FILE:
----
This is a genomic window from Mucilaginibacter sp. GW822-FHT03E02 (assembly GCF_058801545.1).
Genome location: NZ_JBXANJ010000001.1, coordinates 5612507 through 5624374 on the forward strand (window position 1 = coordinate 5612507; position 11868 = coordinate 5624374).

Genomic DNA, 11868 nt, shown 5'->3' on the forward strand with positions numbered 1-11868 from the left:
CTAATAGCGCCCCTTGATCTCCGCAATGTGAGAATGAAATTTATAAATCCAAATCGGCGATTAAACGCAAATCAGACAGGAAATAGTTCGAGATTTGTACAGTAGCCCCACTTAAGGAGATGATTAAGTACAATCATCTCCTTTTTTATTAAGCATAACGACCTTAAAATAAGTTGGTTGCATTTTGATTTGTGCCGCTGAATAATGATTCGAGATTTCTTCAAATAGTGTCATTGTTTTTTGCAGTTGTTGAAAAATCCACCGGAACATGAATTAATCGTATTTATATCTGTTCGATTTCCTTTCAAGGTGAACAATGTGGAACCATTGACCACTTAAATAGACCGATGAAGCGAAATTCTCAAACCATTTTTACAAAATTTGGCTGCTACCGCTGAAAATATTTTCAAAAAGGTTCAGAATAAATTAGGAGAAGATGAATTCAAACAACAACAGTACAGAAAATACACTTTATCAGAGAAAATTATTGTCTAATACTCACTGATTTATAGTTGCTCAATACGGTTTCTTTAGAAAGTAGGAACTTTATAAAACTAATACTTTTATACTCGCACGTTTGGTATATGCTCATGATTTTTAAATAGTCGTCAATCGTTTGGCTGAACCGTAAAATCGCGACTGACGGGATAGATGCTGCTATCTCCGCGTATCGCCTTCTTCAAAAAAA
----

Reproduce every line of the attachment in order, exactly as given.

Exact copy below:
This is a genomic window from Mucilaginibacter sp. GW822-FHT03E02 (assembly GCF_058801545.1).
Genome location: NZ_JBXANJ010000001.1, coordinates 5612507 through 5624374 on the forward strand (window position 1 = coordinate 5612507; position 11868 = coordinate 5624374).

Genomic DNA, 11868 nt, shown 5'->3' on the forward strand with positions numbered 1-11868 from the left:
CTAATAGCGCCCCTTGATCTCCGCAATGTGAGAATGAAATTTATAAATCCAAATCGGCGATTAAACGCAAATCAGACAGGAAATAGTTCGAGATTTGTACAGTAGCCCCACTTAAGGAGATGATTAAGTACAATCATCTCCTTTTTTATTAAGCATAACGACCTTAAAATAAGTTGGTTGCATTTTGATTTGTGCCGCTGAATAATGATTCGAGATTTCTTCAAATAGTGTCATTGTTTTTTGCAGTTGTTGAAAAATCCACCGGAACATGAATTAATCGTATTTATATCTGTTCGATTTCCTTTCAAGGTGAACAATGTGGAACCATTGACCACTTAAATAGACCGATGAAGCGAAATTCTCAAACCATTTTTACAAAATTTGGCTGCTACCGCTGAAAATATTTTCAAAAAGGTTCAGAATAAATTAGGAGAAGATGAATTCAAACAACAACAGTACAGAAAATACACTTTATCAGAGAAAATTATTGTCTAATACTCACTGATTTATAGTTGCTCAATACGGTTTCTTTAGAAAGTAGGAACTTTATAAAACTAATACTTTTATACTCGCACGTTTGGTATATGCTCATGATTTTTAAATAGTCGTCAATCGTTTGGCTGAACCGTAAAATCGCGACTGACGGGATAGATGCTGCTATCTCCGCGTATCGCCTTCTTCAAAAAAA